Australia’s copper sector is all of a sudden in great demand as a near $1.5 billion takeover proposal was put forward for mid-tier miner PanAust. But despite some heavy bets being placed on the sector as a whole, investors appear unconvinced a deal will go through.
Elsewhere, Nathan Tinkler returns to the coal sector, the government confirms an asset sell-off, the owner of Sorbent readies for an IPO and Baytex Energy ups its offer for Aurora Oil and Gas.
Copper miner PanAust has received a $2.30 a share takeover offer from China’s Guangdong Rising Assets Management in a deal that values the firm at $1.46bn. Guangdong, which already has a 23 per cent stake in the Asian-focused miner, has met resistance at PanAust however, with the target’s board saying it could not recommend the current proposal to shareholders. Despite this, the firm will open its books for the suitor to conduct due diligence.
The news had the whole sector jumping, with investors placing heavy bets that Sandfire Resources and Oz Minerals, long rumoured as takeover targets, could soon be in the M&A firing line. However, it was interesting to note that PanAust shares only rose to within 18c of the offer price, a clear sign a rival bid is not expected and perhaps a hint the board’s resistance could ultimately see a deal fall flat.
Also in resources, Nathan Tinkler hopes to put rumours of imminent bankruptcy to bed through the $150 million purchase of Peabody Energy’s mothballed Wilkie Creek coal mine in Queensland. Tinkler secured the deal with backing from US investment bank Jefferies Group. Speculation of Tinkler interest in the mine surfaced last month, but it was thought that he dropped out of the race even as the asking price allegedly dropped to $100m.
Elsewhere, gold mining giant Newmont Mining has offloaded its Jundee gold mine in WA to Perth-based Northern Star for $82.5m. It’s the second recent purchase by Northern Star -- following the $100m buy of three Barrick Gold mines in WA around the turn of the year -- as it seeks to shore up a place as a mid-tier gold producer.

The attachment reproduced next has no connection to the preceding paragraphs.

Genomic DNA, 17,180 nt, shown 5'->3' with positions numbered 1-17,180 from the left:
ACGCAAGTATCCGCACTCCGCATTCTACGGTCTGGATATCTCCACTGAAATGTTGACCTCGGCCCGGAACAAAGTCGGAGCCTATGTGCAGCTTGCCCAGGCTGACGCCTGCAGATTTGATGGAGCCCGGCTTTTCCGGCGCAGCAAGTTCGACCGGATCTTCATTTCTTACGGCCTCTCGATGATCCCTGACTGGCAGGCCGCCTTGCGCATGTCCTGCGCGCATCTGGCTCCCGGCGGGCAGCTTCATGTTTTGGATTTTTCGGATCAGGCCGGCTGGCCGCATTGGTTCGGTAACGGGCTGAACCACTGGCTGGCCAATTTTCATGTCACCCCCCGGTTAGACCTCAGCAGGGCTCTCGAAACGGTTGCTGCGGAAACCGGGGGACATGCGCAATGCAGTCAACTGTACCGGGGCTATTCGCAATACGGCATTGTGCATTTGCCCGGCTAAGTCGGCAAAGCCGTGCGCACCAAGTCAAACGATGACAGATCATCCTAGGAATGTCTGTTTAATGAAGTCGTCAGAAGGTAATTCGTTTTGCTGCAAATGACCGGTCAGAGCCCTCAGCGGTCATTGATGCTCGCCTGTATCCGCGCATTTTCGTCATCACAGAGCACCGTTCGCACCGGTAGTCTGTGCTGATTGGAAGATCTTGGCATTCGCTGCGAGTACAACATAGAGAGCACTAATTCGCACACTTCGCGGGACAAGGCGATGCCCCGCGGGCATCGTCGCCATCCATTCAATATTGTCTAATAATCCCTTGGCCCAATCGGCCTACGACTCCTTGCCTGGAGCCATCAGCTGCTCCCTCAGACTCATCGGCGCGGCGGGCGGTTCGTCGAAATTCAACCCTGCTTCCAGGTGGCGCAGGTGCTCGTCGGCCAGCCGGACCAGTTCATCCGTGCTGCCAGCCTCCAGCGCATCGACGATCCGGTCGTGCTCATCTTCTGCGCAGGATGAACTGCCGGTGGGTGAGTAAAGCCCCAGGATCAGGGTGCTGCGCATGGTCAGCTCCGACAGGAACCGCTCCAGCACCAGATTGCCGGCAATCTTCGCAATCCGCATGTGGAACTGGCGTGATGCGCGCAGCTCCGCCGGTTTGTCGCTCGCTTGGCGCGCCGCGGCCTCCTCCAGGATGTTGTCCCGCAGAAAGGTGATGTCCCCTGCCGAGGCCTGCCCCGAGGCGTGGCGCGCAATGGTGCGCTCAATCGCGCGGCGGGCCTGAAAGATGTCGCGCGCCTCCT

Meanwhile, the federal government has confirmed a privatisation push is officially underway, saying it will soon spend $11.7m on scoping studies on Australian Hearing, Defence Housing Australia, the Royal Australian Mint and the registry service of ASIC. It is expected the assets, combined with the previously announced IPO of Medibank Private, could reap over $10bn. The budget also set aside $5bn worth of incentives for state governments to offload assets.
One state government seeking to capitalise is the Victorian coalition, with plans already afoot for the divestment of the nation’s busiest port, the Port of Melbourne. According toThe Australian Financial Review, bidders have started preparations for the auction with Hong Kong’s Hutchison Port Holdings likely a frontrunner, but tipped to meet strong competition from China Merchants, IFM Investors, AustralianSuper and QIC as well as Canadian pension funds.
In the IPO market, SCA Hygiene Australasia is readying for an $800m listing later this year, the AFR reports. The maker of Sorbent toilet paper, as well as Libra feminine hygiene products and Handee paper towels, is currently jointly owned by private equity firm Pacific Equity Partners and Sweden’s Svenska Cellulosa Aktiebolaget, with the paper reporting that the latter will likely retain its 50 per cent stake after the IPO.
In energy, Canada’s Baytex Energy has raised its takeover offer for ASX-listed Aurora Oil and Gas by 2.5 per cent to $4.20 a share. The $1.88bn offer has the backing of Aurora’s board and, crucially, now has support from Harbour Advisers and Stirling Global Value Fund, which together own 17.4 per cent of the target’s equity. The deal was first trumpeted in February and remains reliant on shareholder and FIRB approval.
Finally, Ramsay Health Care and Healthscope are fighting for the right to build and run a new $400m public hospital in Sydney, according to the AFR.